SMEs face more hurdles than OEMs in incorporating Industry 4.0, because, while adopting new technologies may offer clear long-term benefits, it can be a costly process.

BY Sarah Crompton Donnelly

Industry 4.0: Can Auvergne-Rhône-Alpes keep up?

September 18, 2018

With global passenger travel growth over the last five years averaging 6.2%, and aircraft demand massively surpassing supply, the global aerospace industry is constantly searching for ways to increase production capacity. Many OEMs are adopting more digital and hyperconnected technologies into their manufacturing processes, globally dubbed ‘Industry 4.0’.

The use of digital technology in aircraft manufacturing is not new, at least when it comes to OEMs. Airbus’ utilization of the complex Dassault Systemes’ 3D Experience software platform for the manufacturing of the A350 XWB series demonstrated the transformative potential that Industry 4.0 has for aircraft manufacturing, creating a single platform for design, simulation and manufacturing, where employees and suppliers can instantaneously collaborate with one another on digital simulations of the manufacturing process.  Airbus’ utilization of this software represented not only an adoption of Industry 4.0, but also one of its major pushes towards a consolidation of the aerospace supply chain. The software connected up to 4,000 people per day, with 85% of that number coming from their supply chain. One of the principal aims was to remedy a lack of communication that had previously plagued the aerospace supply chain that extended design time, included errors that drove up costs. This collaborative approach demonstrably provided positive results.

The OEM design and assembly process has thus become altogether more connected, and the success of this more collaborative approach is driving OEMs to encourage suppliers at all levels of the value chain to adopt a similarly collaborative spirit to their own individual operations.

Smaller companies (SMEs) must integrate this connectedness within their own operations, which brings a new set of challenges. SMEs face more hurdles than OEMs in incorporating Industry 4.0, because, while adopting new technologies may offer clear long-term benefits, it can be a costly process. Nowhere is this more apparent than in the Auvergne-Rhône-Alpes aerospace cluster, with its lack of primary companies and its abundance of SME players.

An abundance of SMEs producing niche products might be considered as a strength offering high-level innovation, but if fully incorporating Industry 4.0 proves too cost-prohibitive for them, they may also hinder the region’s chances of achieving its aim of becoming one of the top five aerospace clusters in Europe.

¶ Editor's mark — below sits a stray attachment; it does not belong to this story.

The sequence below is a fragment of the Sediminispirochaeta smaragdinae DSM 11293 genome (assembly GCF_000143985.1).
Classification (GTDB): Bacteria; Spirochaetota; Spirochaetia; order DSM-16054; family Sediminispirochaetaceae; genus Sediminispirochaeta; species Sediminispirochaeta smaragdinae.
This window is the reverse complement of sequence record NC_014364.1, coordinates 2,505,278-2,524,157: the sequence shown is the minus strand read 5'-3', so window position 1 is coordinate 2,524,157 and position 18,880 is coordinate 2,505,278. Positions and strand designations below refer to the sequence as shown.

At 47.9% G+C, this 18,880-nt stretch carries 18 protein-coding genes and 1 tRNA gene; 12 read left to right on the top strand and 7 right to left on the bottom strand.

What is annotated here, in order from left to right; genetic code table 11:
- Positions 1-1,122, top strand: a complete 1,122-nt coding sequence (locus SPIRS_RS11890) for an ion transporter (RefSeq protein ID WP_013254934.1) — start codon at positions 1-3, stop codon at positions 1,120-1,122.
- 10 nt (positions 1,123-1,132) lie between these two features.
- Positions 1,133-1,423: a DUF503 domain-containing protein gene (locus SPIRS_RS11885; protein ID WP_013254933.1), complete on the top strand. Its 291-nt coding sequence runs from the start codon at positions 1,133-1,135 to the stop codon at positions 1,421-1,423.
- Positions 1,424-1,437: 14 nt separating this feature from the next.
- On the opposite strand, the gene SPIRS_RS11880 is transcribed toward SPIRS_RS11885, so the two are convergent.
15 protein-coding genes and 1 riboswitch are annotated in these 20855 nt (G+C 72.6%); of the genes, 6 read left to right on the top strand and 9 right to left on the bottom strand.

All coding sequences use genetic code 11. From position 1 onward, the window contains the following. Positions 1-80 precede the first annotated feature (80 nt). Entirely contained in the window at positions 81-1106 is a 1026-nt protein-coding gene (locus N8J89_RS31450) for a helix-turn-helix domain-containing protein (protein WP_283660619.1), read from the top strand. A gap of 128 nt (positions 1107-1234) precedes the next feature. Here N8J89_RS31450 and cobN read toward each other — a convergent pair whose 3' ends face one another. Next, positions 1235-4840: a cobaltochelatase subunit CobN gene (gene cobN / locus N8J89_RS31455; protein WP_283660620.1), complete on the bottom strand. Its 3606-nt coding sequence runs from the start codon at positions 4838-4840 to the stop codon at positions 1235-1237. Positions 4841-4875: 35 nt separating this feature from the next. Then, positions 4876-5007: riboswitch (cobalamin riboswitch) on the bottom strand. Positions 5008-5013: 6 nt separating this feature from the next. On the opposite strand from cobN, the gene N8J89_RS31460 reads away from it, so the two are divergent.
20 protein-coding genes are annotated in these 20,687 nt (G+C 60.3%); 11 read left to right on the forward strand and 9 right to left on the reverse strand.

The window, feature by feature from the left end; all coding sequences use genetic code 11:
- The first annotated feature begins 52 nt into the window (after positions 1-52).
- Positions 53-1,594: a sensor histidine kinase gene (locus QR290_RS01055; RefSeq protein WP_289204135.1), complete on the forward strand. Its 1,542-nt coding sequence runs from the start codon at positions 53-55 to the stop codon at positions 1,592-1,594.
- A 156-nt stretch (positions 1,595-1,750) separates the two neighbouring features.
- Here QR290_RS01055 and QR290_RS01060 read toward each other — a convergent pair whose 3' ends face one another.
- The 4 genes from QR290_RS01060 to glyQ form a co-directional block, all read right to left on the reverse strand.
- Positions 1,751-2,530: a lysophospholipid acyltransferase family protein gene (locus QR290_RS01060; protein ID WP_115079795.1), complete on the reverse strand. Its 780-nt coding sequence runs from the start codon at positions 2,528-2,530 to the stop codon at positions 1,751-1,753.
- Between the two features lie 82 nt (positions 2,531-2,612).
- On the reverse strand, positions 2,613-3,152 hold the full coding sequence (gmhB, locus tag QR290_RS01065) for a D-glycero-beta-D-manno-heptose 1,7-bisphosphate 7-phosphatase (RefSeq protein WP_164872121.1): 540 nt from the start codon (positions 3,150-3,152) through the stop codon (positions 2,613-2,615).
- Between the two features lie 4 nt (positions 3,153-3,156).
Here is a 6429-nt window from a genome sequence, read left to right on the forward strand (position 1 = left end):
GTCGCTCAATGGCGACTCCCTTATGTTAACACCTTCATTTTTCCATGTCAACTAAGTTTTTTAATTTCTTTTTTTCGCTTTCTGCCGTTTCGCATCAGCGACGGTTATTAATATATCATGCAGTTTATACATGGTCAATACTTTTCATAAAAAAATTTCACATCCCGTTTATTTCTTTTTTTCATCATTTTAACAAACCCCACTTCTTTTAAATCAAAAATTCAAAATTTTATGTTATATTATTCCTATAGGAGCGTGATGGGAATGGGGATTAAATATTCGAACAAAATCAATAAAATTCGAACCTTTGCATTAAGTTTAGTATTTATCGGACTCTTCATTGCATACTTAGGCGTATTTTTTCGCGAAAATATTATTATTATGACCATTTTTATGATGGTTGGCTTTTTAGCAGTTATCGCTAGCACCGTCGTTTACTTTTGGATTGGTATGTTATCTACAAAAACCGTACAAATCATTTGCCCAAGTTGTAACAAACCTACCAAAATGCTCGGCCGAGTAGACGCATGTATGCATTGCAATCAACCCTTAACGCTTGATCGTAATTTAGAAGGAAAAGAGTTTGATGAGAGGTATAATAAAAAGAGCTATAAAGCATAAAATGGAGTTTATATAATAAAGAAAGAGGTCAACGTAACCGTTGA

So far, companies within the region are generally making positive steps towards incorporating Industry 4.0. The facilitators of this progress are primarily located within the region itself: a thriving market has emerged of companies geared towards assisting other SMEs to incorporate Industry 4.0 in an affordable and sustainable manner.

 

Digital twin and simulation technology: Trickling down to the SME space

While “digital twin” technology, which simulates manufacturing plants and is able to calculate the most efficient methods of production possible based on available resources, may once have been the reserve of OEMs and Tier One suppliers, it is becoming increasingly accessible to companies further down the value chain in Auvergne-Rhône-Alpes. Companies such as Inoprod have identified the specific needs of the SMEs in the region and developed ways of applying their technology to SME operations. Pascal Dubuis, CEO, outlined how his company’s expertise in dynamic flow simulation technology, among other tools, can facilitate a level of operational analysis and forward-planning that would otherwise require months of observation and human mental labor: "In just a few minutes, we are able to simulate several months of production and thus predict how the plant will be operating and what its future performance will be. This is particularly useful at the moment with the production ramp-up in the aeronautics industry because we are able to calculate a company’s capacity to meet demand and advise on where they should invest their resources in order to increase their capacity,” he said.